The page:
Troy seeks to remedy fowl situation

| July 29, 2020 7:59 AM

The pet owner who released a domesticated duck at a Troy pond a few years back may have thought they were doing no more than giving their feathery friend a new life in the wild.

But the duck relocation has since spawned a debate over the abandonment of pets on city property, pitting animal lovers against conservationists.

On July 15, the Troy City Council settled the issue by passing an ordinance making it illegal to release pets on public property or let domesticated animals run unsupervised within city limits.

“All abandoned animals are subject to destruction at the owner’s expense,” the ordinance reads.

Troy Mayor Dallas Carr, recalled that Gabby, the abandoned duck, became a favorite of locals and hikers after she was released on city property three years ago. The controversy began when residents, who were concerned that she might interbreed with wild ducks, started breaking her eggs.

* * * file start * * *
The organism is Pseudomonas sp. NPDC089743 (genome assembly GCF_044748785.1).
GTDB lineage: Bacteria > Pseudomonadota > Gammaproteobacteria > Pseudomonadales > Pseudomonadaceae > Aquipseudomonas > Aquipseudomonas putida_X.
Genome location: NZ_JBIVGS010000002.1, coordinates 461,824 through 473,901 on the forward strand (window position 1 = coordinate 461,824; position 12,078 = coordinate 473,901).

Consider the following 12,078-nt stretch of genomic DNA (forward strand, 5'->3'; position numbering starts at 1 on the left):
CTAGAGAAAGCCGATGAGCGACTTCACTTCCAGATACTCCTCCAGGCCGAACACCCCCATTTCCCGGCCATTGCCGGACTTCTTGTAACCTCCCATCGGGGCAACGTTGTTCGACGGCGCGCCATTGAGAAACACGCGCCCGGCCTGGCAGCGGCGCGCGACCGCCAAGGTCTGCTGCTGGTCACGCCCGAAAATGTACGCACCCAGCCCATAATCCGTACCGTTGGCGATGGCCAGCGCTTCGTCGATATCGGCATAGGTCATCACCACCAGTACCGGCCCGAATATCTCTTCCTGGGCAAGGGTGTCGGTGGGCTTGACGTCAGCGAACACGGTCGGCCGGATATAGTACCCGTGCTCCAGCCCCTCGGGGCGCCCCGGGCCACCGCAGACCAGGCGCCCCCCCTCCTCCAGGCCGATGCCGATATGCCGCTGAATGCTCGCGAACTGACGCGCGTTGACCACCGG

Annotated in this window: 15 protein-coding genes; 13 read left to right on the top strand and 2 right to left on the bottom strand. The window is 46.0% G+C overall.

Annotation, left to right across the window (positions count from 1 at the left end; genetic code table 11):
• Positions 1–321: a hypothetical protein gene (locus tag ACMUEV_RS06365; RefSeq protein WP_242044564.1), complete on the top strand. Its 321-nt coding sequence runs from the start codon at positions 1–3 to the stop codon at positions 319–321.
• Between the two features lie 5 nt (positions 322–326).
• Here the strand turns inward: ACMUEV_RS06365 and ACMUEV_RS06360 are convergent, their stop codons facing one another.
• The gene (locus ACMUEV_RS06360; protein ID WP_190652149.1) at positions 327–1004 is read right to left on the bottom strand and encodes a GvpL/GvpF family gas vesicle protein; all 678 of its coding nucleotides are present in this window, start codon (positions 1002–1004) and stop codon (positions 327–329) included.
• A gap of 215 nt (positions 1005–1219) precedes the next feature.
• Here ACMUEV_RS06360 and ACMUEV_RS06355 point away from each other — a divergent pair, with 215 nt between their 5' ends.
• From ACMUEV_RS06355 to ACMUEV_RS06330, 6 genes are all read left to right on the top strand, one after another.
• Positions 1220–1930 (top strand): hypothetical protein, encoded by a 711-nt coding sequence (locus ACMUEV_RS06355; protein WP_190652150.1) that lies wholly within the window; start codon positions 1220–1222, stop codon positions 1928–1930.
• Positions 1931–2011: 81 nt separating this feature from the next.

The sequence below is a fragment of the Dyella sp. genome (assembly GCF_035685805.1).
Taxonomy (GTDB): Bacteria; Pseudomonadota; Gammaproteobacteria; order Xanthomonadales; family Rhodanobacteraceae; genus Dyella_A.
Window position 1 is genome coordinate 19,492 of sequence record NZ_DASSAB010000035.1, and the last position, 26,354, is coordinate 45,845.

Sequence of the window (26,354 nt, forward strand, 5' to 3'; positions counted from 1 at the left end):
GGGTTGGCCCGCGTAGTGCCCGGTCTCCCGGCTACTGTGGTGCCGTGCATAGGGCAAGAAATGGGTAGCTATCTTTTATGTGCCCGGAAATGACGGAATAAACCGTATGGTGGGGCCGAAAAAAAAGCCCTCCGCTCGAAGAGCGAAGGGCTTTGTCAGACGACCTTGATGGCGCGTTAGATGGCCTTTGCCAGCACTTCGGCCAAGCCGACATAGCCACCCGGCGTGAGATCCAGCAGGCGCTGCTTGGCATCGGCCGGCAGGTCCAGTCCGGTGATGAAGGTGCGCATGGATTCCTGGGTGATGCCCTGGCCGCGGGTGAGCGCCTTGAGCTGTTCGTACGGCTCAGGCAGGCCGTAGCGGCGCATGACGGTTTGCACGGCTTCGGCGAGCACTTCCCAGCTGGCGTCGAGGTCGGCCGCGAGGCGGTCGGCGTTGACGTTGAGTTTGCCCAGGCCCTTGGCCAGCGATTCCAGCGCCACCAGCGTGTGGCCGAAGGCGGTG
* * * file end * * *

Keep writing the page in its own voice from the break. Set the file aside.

While the destruction ran afoul of local authorities — “If we catch you, you’ll be 86’ed out of there,” Carr warned — city officials recognized they needed to address the larger issue.

Carr said that the burden of abandoned pets falls on the shoulders of many municipalities. Among other cities, Kalispell, Libby and Missoula all have laws that deal with the problem. City councilors in Troy opted to follow suit.

As of Aug. 14, when the new regulation goes into effect, anyone who releases a domesticated animal on Troy public property will be guilty of a misdemeanor. The punishment is a fine of no more than $500 or a term of imprisonment not to exceed six months.

As to Gabby’s fate, there is no need to fear the “subject to destruction” clause.

“I guess she’s grandfathered in,” Carr said with a chuckle.

The animals at-large regulation was passed along with an ordinance that requires Troy property owners to remove debris from their yards and keep lawns trimmed to a height of 10 inches or less. Residents also may comply with the new ordinance by putting up barriers or planting hedges to conceal their properties from public view.

“We’re just trying to get people to straighten up,” Carr said.

If a property is found to be in violation of the regulation, the owner will have 30 days to bring their land into compliance, as per the ordinance. Like the animals at-large regulation, the nuisance ordinance will come into effect on August 14 and will carry the penalty of a misdemeanor.